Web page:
My first music video called ‘Chiziqa’ launched last week at Tribeka in downtown Nairobi. Willy Tuva, the host said was said that it was the most well-attended launch they had ever seen with press, media personalities, dancers, fans and friends in attendance. Most people here in Kenya didn’t know that I sing and were not even sure if I could dance since mostly they see me sitting behind a desk critiquing dance crews rather than actually dancing myself.
|Launching Chiziqa at Tribeka October 29th|
It started at the beginning of this year. For a while I’d been wanting to enter into the Kenyan music industry but I didn’t know where to begin. In between filming I’d ask my fellow judges questions. They were very helpful with suggestions and ideas but the crux of the work was still up to me to find a producer.
Whenever I was at a music event and someone was introduced as a producer I would try to make conversation and tell them about my aspirations however the response was always the same. They’d look at me with a smug look on their faces as if to say, “Oh such a cute girl. Now she thinks that she can sing…”
Finally I met someone who said that they wanted to work with me. This was in April of this year. I would drive all the way to the Industrial Area from Limuru to record in the studio. I felt happy. We would shoot the music video in a month’s time. After a while I noticed that the producer would disappear on long trips and not contact me for a while. The reason was always the same; lost phones, family problems and other gigs.
I thought this was strange that the project was being delayed and began to realize that this person was only about taking money from me rather than seriously working on a project. I felt sad, misused and deceived.
I had heard about Grandpa Records and their reputation for producing hits all across East Africa. I assumed that they were an exclusive club of sorts and that I would be treated in the same patronizing manner that other Kenyan producers has shown me. I was surprised when I asked to meet with them that they gave me an address in Kibera. For one of the largest production houses in East Africa I expected differently. But my past experiences here have also taught me that the simplest of locations can produce beautiful work and industry without having the ‘look’ of a typical place of business.
When we met it was all about business and acceptance. I asked him if my being not Kenyan was a problem since I had also had problems with that in the past. He laughed. A week later I was in the studio with Vesita working on what would later be called, Chiziqa. I had typed the song in my phone a while back and hadn’t had a chance to use it. It was one night while out with some very special girlfriends of mine where the inspiration came. We laughed and joked about ‘winding from your waist’ while enjoying the Afro-jazz and dancehall tunes of the live performances at Choices. I had jokingly promised in a bit of a tipsy state to produce a song called “Wind from your Waist.”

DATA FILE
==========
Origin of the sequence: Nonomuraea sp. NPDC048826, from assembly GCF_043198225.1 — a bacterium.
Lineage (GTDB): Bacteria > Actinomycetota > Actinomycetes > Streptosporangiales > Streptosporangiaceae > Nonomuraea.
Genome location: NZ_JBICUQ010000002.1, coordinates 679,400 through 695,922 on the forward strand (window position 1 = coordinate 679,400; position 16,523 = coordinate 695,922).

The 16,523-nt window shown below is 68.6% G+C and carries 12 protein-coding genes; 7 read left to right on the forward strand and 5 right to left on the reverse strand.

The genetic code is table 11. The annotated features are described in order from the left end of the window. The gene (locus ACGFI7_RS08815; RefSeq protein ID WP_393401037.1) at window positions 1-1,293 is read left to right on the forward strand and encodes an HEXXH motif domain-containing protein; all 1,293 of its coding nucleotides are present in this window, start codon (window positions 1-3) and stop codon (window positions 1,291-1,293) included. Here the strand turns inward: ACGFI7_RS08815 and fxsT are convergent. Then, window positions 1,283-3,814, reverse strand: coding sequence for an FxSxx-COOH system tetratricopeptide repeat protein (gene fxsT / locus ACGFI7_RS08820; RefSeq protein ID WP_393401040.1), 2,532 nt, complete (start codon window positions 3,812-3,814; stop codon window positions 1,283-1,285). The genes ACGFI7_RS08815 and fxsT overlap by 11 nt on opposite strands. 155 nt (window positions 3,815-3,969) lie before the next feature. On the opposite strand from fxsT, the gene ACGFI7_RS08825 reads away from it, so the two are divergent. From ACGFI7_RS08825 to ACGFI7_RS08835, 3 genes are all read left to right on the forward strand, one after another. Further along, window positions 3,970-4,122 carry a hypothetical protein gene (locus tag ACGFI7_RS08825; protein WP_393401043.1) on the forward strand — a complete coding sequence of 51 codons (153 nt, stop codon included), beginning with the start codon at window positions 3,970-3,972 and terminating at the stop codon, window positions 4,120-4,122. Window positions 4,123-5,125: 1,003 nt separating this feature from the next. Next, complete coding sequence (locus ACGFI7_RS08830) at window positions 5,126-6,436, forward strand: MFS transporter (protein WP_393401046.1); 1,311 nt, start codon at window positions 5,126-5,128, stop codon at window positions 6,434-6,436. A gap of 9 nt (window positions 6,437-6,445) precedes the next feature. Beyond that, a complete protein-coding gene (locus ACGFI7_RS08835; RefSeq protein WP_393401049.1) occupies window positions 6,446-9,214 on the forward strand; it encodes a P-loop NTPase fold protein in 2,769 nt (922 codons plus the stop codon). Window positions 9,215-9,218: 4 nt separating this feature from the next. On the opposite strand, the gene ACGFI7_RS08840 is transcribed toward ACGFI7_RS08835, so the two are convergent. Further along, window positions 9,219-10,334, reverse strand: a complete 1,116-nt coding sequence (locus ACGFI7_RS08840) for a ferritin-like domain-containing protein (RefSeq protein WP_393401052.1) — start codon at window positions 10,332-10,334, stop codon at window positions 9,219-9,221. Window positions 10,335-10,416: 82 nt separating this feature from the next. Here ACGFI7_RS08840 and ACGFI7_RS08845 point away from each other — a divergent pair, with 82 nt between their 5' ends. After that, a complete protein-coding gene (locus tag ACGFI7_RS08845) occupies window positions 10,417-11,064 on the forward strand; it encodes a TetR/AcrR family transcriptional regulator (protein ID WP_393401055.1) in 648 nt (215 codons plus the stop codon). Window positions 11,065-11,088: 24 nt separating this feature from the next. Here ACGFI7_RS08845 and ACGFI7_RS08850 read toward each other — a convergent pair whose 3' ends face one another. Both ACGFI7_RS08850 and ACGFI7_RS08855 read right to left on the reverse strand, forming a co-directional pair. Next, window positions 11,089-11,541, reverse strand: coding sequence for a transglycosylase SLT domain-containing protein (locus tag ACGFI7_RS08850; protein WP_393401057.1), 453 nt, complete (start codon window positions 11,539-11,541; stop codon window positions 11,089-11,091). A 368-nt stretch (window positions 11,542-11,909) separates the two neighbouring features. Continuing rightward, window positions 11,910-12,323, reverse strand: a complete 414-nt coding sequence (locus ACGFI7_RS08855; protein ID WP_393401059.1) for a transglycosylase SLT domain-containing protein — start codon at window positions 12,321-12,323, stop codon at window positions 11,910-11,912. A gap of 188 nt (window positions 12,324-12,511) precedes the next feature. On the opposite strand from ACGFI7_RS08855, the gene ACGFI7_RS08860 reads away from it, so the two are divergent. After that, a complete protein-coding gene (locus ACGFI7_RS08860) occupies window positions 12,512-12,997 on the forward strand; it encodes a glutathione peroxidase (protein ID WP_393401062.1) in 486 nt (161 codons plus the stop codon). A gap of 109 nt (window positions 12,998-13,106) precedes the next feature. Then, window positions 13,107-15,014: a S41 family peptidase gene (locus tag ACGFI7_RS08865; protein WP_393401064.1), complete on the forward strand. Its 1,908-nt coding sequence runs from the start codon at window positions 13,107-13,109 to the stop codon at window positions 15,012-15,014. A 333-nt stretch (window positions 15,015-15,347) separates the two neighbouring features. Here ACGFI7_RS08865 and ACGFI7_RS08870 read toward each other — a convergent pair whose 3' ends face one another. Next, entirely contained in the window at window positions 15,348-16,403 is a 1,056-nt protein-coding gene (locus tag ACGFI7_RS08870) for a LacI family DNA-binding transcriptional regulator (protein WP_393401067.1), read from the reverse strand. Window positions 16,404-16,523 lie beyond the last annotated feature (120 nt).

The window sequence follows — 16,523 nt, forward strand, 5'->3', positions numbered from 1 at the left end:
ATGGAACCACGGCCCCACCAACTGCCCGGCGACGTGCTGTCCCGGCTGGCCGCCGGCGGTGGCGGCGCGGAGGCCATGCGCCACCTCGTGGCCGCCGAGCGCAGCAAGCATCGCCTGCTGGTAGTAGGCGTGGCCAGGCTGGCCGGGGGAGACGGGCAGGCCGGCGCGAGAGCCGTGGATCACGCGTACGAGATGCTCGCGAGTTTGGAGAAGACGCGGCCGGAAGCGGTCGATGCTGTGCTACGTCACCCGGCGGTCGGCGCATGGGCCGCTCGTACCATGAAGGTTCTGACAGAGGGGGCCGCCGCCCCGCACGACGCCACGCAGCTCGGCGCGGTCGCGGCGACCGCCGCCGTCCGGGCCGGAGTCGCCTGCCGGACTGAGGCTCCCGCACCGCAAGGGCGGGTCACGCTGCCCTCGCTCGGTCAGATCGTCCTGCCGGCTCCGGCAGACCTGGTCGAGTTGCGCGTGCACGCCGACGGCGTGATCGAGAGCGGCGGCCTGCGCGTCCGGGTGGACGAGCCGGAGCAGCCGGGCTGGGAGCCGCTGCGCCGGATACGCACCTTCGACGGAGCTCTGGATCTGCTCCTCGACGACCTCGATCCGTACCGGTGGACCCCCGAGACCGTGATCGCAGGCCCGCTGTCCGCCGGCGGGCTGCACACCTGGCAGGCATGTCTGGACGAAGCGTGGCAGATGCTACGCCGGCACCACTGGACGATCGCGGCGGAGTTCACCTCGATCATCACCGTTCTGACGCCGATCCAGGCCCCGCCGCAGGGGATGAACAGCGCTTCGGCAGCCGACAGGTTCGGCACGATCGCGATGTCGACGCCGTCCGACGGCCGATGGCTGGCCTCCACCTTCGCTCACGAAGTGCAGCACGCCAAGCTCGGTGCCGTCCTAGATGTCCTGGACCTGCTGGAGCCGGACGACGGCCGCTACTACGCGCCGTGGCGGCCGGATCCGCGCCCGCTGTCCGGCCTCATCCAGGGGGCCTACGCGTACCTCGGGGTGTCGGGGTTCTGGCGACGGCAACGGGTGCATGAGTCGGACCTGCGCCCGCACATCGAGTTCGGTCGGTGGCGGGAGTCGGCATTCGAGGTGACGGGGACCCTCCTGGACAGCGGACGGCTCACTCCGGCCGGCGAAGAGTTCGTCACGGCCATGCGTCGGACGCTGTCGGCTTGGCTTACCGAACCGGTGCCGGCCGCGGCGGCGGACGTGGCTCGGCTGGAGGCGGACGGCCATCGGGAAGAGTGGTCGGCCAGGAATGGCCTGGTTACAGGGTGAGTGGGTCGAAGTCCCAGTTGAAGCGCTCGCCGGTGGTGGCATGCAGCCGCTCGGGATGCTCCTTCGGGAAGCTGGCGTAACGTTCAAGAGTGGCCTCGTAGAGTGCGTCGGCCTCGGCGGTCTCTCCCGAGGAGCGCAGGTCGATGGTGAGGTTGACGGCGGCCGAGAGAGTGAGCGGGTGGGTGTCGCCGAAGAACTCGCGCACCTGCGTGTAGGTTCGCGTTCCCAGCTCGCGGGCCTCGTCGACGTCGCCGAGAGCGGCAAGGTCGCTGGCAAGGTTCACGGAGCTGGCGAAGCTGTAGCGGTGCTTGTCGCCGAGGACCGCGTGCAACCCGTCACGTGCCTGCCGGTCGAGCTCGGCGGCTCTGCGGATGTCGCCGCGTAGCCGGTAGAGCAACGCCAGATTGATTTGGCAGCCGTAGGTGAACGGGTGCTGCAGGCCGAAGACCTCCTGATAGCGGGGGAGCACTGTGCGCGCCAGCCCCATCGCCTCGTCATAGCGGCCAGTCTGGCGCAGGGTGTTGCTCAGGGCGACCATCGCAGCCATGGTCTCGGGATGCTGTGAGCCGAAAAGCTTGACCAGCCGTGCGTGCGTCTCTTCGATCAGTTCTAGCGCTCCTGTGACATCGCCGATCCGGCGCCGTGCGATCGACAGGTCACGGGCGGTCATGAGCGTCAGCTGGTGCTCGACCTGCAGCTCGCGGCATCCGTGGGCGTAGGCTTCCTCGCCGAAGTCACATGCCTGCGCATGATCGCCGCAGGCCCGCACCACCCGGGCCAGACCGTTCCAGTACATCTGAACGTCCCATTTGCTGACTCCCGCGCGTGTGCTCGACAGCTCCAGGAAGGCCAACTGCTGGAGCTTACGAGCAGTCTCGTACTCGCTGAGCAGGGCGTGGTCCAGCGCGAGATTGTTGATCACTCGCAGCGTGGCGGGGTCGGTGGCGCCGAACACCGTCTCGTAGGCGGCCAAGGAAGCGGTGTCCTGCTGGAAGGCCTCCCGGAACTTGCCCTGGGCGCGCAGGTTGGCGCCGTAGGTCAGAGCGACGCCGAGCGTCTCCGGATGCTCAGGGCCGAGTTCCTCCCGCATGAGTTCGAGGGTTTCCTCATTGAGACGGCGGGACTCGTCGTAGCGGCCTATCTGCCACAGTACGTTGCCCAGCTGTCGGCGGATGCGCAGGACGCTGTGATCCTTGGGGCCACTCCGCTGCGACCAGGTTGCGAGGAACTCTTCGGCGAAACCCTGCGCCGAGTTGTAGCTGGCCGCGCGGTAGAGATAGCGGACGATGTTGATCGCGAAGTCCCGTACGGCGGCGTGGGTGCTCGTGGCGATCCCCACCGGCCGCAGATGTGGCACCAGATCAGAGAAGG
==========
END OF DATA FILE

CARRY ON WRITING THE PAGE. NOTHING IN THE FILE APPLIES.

Vesita assisted me with parts of the song as the beat was coming together. While we were listening to the first verse and the chorus Refigah, the President of Grandpa Records ran up the stairs and said, “I hear magic coming from this studio. Let’s shoot the video in a week and a half.”
Of course I said, “Yeah!” It was only a few hours later that I realized the significance of what I had agreed to and the preparations that were needed to make this video happen.
The day of the shoot was a whirlwind. My car was in the shop getting the engine repaired. We had stopped for gas on the way home a couple nights before and the attendant put diesel into our petrol engine. Of course the rest was history…
The car that was sent for me was 4 hours late. When he finally arrived I was seething mad and told the driver off Bermuda style only to find out later that he had been arrested on the way to pick me up and the police wanted a bribe. One of my dancers was pregnant during the shoot so she was extra hungry. I thought that we were headed to Thika but at the last minute the videographer got an artistic idea to film at a car garage instead. The dancers were complaining about dust and the makeup artist couldn't find the location.
When we finally got started everything began to flow like magic. I danced my heart out. We sweated, and danced some more and sang. The whole day I felt so free as if my singing, dancing and song writing had come together beautifully in one moment for all of the world to see. The word from the producers and camera men was that they had never seen a female artist in East-Africa dance like I did in their own music video.
The day was soon over. We waited. The video was edited. Then Westgate happened and I was glad for the six-week buffer between filming to launching so that I could begin to heal and create a new normal within myself after the narrow escape.
Now Chiziqa is out and is being received well by both Kenya, Tanzania, Uganda and Bermuda. Now that you know the story behind Chiziqa, have a look at the video and let me know what you think:)